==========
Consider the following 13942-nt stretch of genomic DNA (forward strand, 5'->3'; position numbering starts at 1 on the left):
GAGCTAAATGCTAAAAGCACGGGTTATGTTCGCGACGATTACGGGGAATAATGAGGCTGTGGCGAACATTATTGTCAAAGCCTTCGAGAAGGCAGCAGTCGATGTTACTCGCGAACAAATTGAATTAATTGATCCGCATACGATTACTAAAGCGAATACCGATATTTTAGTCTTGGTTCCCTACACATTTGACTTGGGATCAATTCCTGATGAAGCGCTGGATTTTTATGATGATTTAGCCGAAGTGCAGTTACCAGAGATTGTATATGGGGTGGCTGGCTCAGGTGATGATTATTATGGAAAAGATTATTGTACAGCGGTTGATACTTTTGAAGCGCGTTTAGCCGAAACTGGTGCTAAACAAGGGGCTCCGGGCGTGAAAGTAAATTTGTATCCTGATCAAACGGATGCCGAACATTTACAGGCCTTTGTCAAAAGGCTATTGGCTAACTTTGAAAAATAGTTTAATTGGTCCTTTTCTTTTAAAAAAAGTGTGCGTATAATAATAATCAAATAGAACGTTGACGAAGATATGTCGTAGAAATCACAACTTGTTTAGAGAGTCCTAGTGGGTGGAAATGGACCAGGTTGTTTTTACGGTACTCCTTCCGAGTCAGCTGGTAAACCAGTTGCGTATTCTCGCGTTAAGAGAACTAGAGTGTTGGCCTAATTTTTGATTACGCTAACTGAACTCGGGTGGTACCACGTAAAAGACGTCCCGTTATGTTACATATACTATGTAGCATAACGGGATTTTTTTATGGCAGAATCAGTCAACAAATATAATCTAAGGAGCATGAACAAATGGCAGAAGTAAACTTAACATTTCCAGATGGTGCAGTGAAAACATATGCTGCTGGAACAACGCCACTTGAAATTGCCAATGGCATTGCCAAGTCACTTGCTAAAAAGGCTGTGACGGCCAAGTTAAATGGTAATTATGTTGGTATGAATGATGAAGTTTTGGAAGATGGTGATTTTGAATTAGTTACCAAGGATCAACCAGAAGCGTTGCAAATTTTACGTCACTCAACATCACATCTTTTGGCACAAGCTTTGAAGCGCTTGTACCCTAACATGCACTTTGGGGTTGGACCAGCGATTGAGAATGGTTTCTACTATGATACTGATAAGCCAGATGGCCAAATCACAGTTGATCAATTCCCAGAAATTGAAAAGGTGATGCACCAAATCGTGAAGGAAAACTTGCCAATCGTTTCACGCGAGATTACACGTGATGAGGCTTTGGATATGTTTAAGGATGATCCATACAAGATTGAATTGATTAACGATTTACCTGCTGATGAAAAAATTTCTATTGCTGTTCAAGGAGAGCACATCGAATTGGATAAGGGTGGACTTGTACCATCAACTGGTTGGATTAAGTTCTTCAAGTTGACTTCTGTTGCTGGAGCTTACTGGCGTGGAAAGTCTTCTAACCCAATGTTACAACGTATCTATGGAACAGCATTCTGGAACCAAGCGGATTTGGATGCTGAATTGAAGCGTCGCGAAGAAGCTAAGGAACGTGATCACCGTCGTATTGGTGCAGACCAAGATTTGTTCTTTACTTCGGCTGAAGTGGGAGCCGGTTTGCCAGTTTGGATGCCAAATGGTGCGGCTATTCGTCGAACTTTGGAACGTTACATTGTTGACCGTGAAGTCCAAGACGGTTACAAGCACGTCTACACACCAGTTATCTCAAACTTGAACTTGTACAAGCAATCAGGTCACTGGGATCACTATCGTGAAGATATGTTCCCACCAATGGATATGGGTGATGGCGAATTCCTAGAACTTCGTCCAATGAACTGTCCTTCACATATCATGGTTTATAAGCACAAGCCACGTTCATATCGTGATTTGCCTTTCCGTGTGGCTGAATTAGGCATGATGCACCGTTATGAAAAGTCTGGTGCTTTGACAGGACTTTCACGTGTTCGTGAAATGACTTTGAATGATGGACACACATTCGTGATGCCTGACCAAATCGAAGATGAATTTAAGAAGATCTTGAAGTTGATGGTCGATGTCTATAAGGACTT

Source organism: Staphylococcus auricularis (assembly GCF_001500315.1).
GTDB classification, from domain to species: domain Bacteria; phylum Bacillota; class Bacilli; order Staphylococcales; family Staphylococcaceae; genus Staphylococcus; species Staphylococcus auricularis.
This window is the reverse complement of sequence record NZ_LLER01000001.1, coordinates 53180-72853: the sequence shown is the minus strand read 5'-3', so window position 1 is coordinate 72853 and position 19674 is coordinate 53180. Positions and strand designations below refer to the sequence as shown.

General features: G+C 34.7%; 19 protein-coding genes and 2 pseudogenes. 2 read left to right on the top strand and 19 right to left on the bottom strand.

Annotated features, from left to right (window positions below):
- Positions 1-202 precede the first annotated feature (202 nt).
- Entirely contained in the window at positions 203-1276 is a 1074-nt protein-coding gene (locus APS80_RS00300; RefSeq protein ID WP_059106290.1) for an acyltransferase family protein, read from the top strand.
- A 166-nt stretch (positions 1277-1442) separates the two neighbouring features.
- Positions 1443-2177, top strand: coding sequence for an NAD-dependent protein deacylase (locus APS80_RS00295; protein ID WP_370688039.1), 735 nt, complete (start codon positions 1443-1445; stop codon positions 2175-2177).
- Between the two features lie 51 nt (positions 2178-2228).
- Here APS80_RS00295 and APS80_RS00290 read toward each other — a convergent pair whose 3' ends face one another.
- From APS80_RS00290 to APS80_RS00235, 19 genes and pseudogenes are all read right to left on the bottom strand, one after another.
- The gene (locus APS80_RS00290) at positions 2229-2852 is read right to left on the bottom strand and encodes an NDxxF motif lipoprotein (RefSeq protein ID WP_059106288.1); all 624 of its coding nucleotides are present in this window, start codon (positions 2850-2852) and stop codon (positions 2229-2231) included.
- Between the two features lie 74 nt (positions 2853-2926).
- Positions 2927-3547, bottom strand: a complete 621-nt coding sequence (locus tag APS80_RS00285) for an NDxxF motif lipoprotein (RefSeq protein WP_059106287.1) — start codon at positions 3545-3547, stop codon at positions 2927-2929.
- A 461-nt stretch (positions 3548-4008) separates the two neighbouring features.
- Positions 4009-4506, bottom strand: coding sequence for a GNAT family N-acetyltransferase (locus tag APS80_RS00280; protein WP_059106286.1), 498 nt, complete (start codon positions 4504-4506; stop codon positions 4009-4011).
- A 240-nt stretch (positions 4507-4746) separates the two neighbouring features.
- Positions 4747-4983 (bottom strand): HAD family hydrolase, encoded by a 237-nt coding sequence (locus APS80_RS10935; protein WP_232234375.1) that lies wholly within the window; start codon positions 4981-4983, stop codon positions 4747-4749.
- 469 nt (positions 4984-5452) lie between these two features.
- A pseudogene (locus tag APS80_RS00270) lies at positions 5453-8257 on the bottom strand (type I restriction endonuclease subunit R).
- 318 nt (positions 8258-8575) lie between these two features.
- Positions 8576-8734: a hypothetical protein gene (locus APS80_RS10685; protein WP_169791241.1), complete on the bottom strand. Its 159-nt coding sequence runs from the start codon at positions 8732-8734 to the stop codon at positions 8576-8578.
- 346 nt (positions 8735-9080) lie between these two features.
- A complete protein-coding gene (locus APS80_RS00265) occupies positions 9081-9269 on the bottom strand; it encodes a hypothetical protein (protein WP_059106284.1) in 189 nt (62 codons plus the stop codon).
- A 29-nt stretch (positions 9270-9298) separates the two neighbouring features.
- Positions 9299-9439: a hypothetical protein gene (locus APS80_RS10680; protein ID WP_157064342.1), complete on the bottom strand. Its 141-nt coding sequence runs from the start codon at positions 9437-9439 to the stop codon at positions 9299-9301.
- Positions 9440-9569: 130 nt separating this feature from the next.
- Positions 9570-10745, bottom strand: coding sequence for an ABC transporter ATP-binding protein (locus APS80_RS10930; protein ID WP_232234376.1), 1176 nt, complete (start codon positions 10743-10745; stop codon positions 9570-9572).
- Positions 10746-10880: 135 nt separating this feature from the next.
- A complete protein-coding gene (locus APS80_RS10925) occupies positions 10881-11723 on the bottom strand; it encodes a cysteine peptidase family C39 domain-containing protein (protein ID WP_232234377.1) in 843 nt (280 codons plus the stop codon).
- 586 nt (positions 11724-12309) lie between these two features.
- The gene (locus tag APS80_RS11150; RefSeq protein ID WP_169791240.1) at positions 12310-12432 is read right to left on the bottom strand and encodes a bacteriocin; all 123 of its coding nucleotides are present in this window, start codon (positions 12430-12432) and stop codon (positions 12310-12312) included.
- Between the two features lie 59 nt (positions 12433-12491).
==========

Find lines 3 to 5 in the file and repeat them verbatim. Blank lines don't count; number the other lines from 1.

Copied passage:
Source organism: Staphylococcus auricularis (assembly GCF_001500315.1).
GTDB classification, from domain to species: domain Bacteria; phylum Bacillota; class Bacilli; order Staphylococcales; family Staphylococcaceae; genus Staphylococcus; species Staphylococcus auricularis.
This window is the reverse complement of sequence record NZ_LLER01000001.1, coordinates 53180-72853: the sequence shown is the minus strand read 5'-3', so window position 1 is coordinate 72853 and position 19674 is coordinate 53180. Positions and strand designations below refer to the sequence as shown.